Q. Just what is it about catnip that gets cats high? And why do they go from being so intrigued by catnip to bored by it so quickly?
Eau Claire, Wisconsin
Dear Mr. Easterbrook,
A. Not just pets but also lions and tigers and other big cats are very susceptible to a volatile oil in catnip called nepetalactone. When the odor hits the nose and the nose alerts the brain, they exhibit behaviors common to females in heat (kittens don’t react to it until they reach sexual maturity around the age of 6 months). These behaviors include rubbing their heads and bodies on the herb, rolling around, vocalizing, salivating, and generally acting hyper. The response lasts about 10 minutes, give or take, after which the cat becomes temporarily immune to catnip’s effects for about a half hour. That’s why they go so quickly from being all hopped up on it to oblivious to it.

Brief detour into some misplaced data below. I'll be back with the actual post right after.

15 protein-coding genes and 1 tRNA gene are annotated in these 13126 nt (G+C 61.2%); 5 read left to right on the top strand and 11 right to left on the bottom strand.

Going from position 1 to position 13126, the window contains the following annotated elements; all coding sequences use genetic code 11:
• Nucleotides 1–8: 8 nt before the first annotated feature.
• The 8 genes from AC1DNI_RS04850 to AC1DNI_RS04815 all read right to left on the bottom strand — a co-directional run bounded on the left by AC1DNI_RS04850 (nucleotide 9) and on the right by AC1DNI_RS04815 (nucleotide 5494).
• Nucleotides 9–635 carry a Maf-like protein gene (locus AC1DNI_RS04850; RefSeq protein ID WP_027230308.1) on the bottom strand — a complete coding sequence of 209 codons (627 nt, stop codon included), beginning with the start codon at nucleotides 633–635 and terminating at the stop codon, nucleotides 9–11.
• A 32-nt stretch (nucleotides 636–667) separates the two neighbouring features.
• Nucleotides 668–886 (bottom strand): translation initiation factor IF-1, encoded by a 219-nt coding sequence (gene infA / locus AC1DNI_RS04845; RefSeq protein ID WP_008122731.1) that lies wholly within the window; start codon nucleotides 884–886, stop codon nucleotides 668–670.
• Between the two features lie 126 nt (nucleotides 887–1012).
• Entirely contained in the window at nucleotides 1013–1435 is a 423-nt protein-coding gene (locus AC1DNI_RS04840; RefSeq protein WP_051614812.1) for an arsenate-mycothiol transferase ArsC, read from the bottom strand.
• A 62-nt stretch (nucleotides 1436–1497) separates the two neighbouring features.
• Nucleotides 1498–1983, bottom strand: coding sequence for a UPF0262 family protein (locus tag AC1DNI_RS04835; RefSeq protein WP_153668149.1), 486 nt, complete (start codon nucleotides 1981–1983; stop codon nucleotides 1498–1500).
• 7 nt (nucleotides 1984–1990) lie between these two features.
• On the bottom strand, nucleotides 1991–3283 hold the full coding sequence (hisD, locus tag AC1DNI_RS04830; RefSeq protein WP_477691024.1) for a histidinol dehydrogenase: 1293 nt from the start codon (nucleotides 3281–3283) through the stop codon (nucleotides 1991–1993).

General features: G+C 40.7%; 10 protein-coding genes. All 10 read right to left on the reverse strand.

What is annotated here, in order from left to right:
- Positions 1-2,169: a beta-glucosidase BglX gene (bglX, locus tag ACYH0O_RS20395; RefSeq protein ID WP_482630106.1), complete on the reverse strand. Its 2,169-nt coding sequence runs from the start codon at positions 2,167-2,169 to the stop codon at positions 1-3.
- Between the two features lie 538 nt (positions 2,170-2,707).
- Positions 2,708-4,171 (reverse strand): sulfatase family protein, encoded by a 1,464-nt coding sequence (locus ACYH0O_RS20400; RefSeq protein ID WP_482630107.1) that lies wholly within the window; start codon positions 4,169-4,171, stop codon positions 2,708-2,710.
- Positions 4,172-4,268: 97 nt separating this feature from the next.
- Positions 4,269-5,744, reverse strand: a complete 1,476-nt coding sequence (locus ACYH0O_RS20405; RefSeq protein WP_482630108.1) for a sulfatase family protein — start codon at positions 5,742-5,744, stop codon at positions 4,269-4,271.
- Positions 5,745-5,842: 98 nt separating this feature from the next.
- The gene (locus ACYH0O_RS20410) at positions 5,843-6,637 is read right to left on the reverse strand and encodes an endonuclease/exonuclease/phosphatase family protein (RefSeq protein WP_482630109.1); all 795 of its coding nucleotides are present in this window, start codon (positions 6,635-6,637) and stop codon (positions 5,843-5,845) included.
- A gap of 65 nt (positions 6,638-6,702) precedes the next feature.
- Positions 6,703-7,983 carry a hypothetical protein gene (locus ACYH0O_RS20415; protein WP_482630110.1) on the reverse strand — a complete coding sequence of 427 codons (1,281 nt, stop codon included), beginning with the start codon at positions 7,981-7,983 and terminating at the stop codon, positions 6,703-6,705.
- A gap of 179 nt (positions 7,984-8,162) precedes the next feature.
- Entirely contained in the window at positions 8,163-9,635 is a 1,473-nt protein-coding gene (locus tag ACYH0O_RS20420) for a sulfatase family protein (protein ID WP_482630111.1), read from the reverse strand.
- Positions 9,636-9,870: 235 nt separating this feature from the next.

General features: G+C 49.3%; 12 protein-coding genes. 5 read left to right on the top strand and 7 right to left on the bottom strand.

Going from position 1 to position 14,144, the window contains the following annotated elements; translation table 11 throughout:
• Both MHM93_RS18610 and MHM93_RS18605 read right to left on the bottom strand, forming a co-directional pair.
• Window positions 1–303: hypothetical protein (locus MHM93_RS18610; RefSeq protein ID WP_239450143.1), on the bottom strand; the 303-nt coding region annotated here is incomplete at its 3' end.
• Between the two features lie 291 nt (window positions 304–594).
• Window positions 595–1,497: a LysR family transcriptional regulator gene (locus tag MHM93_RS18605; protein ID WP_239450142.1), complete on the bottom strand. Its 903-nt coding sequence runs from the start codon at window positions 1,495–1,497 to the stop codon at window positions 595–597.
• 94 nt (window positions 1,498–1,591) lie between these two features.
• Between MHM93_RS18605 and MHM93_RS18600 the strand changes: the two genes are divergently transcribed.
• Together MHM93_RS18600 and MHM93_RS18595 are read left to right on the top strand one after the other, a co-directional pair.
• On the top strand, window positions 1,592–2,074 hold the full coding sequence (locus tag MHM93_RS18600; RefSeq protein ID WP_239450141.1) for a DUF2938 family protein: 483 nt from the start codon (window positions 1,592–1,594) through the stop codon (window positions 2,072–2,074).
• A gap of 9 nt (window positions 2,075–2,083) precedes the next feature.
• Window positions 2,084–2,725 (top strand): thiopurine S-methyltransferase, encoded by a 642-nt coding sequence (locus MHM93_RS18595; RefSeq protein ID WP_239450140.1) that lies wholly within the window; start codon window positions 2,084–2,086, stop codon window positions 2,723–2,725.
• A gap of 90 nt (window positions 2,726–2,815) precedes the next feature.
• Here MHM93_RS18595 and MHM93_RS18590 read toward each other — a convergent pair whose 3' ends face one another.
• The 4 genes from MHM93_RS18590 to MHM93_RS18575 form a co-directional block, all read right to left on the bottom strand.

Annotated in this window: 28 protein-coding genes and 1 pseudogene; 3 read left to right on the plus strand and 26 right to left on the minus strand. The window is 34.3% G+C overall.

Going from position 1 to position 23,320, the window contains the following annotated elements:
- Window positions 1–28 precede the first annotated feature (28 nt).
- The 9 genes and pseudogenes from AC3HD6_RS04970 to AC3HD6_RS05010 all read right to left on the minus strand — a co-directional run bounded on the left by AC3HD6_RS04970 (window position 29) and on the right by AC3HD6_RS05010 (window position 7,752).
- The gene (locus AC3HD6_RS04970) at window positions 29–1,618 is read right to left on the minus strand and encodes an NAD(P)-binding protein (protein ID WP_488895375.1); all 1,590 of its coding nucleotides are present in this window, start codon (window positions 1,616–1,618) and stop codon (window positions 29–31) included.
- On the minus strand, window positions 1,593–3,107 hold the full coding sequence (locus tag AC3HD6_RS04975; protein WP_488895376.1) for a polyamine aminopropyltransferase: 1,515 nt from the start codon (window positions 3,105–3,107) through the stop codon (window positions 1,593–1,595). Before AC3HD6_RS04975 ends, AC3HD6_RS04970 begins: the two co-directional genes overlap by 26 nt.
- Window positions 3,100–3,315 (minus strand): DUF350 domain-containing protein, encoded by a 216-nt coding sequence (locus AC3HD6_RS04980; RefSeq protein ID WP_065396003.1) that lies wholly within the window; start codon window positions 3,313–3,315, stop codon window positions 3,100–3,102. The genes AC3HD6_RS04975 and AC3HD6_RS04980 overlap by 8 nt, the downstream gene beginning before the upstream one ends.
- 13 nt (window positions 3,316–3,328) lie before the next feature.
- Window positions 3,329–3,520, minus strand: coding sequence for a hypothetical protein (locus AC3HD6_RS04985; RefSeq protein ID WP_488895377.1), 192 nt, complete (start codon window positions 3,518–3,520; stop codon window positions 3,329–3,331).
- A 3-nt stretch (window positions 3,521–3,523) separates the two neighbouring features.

Fortunately, catnip is completely nonaddictive and completely harmless. If your pet likes it — an estimated 25 to 50 percent doesn’t have the reaction — you can give it without worrying.
Can your staff comment on whether it is safe for a cat who is receiving prescribed gabapentin to be given catnip as an occasional treat? I have not been able to find any studies or descriptions about any known interactions.